POLITICS continue to encroach on good science when it comes to what information consumers are being fed about nutrition and what is in their food.
Since first being released in 1980, the Dietary Guidelines for Americans provides recommendations on foods and beverages that promote a healthy, balanced diet.
Every five years, the U.S. Department of Agriculture and the U.S. Department of Health & Human Services come together to revise the federal dietary recommendations, which are supposed to be based on the latest nutrition science.
This report serves as the foundation for the policy that determines the next edition, in this case the 2015 dietary guidelines.
On July 17-18, the joint USDA-HHS Dietary Guidelines Advisory Committee (DGAC) held its fourth public meeting for the 2015 guidelines via webinar. USDA has mentioned that there will be at least one or possibly two more meetings before it finalizes the report to the USDA and HHS secretaries.
Sen. Mike Johanns (R., Neb.), a former agriculture secretary, fears that the federal dietary recommendations are at risk of becoming the latest battleground for the Obama Administration's "creeping environmental regulatory scheme."
"Rather than focusing solely on current nutrition and health advances to inform Americans of healthy food regimens, the discussions are skewing towards so-called environmentally 'sustainable' practices laid out by the Environmental Protection Agency, which has seemed to go out of its way to be at odds with conventional agriculture," Johanns said. "In other words, nutrition science and our producers' voices may take a back seat to the Administration's political agenda."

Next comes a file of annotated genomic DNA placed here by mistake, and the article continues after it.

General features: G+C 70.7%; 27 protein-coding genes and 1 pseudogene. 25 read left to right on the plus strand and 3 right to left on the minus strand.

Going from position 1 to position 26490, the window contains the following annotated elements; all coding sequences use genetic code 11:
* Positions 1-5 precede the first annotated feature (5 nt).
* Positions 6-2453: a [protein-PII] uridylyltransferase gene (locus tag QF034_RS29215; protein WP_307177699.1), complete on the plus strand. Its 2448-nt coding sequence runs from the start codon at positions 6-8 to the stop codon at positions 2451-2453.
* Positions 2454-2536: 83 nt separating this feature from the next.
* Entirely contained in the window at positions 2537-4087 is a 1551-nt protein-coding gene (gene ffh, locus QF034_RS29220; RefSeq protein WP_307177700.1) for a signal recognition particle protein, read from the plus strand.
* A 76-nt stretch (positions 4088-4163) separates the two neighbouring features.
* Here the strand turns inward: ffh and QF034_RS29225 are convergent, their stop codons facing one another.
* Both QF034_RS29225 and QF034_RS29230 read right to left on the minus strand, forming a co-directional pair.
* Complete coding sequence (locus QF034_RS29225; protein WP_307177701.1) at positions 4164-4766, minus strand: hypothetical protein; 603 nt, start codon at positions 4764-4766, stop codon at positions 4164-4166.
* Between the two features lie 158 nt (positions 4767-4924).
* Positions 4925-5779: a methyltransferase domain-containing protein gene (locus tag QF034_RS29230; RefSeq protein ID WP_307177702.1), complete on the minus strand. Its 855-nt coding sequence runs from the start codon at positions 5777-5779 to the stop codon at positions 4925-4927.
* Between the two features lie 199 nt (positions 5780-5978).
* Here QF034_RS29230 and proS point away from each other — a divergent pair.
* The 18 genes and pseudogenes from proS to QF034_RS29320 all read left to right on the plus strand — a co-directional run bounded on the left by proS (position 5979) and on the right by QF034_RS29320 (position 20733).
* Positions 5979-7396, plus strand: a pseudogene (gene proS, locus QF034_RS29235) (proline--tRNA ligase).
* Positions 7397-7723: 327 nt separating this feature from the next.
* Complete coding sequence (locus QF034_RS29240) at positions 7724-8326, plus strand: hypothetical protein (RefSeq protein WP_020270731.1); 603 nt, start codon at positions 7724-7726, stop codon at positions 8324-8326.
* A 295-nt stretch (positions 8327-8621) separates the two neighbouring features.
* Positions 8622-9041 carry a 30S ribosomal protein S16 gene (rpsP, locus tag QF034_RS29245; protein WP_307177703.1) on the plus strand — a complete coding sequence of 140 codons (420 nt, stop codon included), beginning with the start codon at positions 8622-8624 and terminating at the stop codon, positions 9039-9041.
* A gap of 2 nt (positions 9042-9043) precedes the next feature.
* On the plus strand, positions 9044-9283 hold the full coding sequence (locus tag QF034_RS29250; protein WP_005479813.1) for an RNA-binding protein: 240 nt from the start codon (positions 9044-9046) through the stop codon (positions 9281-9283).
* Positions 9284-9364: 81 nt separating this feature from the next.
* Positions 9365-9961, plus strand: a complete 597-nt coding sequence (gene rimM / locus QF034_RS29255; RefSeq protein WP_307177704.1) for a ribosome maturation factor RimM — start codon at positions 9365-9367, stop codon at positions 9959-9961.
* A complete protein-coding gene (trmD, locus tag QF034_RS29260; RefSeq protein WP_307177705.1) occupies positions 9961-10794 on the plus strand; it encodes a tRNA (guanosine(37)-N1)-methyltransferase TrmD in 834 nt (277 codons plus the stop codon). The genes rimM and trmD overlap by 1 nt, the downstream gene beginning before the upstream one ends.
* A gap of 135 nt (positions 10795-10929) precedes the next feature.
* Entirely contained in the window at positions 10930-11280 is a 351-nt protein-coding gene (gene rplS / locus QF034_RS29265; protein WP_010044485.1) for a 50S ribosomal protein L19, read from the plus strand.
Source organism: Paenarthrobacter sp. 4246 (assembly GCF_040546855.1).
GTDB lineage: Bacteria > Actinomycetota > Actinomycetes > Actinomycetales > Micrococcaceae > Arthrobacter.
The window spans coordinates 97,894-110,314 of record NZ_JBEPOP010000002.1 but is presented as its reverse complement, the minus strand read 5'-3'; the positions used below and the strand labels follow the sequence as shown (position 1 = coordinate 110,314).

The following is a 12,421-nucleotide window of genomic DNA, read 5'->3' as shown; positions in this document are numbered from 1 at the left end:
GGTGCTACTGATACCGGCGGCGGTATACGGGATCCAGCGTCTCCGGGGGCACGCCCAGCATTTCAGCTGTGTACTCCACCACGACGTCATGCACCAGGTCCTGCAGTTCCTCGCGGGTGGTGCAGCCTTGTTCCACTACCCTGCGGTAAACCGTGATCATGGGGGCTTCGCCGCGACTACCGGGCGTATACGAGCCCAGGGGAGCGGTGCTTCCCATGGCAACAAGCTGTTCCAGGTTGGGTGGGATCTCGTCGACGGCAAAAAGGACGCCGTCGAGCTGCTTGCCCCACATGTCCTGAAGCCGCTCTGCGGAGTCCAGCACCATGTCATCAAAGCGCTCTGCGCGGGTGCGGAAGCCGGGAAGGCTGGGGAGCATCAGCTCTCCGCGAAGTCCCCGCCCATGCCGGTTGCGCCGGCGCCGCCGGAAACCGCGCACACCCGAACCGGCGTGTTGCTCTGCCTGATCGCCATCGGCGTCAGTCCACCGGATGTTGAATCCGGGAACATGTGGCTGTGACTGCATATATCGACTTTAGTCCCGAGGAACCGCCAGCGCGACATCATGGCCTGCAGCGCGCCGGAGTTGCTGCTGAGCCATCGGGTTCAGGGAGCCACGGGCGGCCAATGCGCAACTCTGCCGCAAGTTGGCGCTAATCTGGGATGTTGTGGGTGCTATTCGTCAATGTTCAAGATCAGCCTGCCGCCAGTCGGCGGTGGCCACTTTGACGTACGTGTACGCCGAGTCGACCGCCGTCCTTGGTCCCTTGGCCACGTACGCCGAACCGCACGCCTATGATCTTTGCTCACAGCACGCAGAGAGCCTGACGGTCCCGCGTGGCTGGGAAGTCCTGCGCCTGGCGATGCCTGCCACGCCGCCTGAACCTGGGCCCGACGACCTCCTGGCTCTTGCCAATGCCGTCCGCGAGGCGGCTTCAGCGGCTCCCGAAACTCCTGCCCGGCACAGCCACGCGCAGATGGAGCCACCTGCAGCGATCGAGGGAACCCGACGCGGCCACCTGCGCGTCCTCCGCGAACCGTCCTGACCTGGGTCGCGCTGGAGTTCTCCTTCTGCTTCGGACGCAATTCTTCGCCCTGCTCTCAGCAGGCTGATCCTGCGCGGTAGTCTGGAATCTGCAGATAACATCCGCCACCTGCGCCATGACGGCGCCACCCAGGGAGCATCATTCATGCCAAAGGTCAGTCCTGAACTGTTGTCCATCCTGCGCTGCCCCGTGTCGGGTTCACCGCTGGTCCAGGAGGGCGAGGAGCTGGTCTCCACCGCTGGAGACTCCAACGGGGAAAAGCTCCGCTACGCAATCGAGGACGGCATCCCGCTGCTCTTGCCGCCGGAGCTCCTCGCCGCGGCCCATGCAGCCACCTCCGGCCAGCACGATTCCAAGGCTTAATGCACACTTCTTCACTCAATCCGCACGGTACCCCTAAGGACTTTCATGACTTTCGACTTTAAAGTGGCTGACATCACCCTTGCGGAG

DGAC has established a food safety and sustainability subcommittee. During the most recent meeting, the subcommittee discussed the topic of sustainability in terms of "lifestyles" and also covered research on red meat in the diet.
Discussions focused on environmentally sustainable diets, with the argument made that eating less meat will be better for the planet. Committee members reportedly said transitioning from a meat-based to a plant-based diet should be encouraged in all food sectors.
DGAC also discussed how marketing new plant-based dietary recommendations as environmentally friendly may encourage more people to adopt changes in their diet.
"This sort of costly guideline has no basis in nutrition, but it has major implications for farmers, ranchers and those who consume their products," Johanns warned.
The National Cattlemen's Beef Assn. said it has been involved in the 2015 dietary guidelines discussion for several years on behalf of its members and also submitted comments for DGAC to consider on the latest nutrition research, such as "beef in an optimal lean diet."
The group plans to continue to be engaged throughout the process but also called on agricultural interests to stay involved. Comments can be posted at www.health.gov/dietaryguidelines.
"Improving dietary recommendations should not be a regulatory potluck, where every aspect of the President's agenda has a seat at the table," Johanns said. "The Administration should stay within the scope of science-based nutrition advances when developing new diet recommendations and save the political battles for other venues."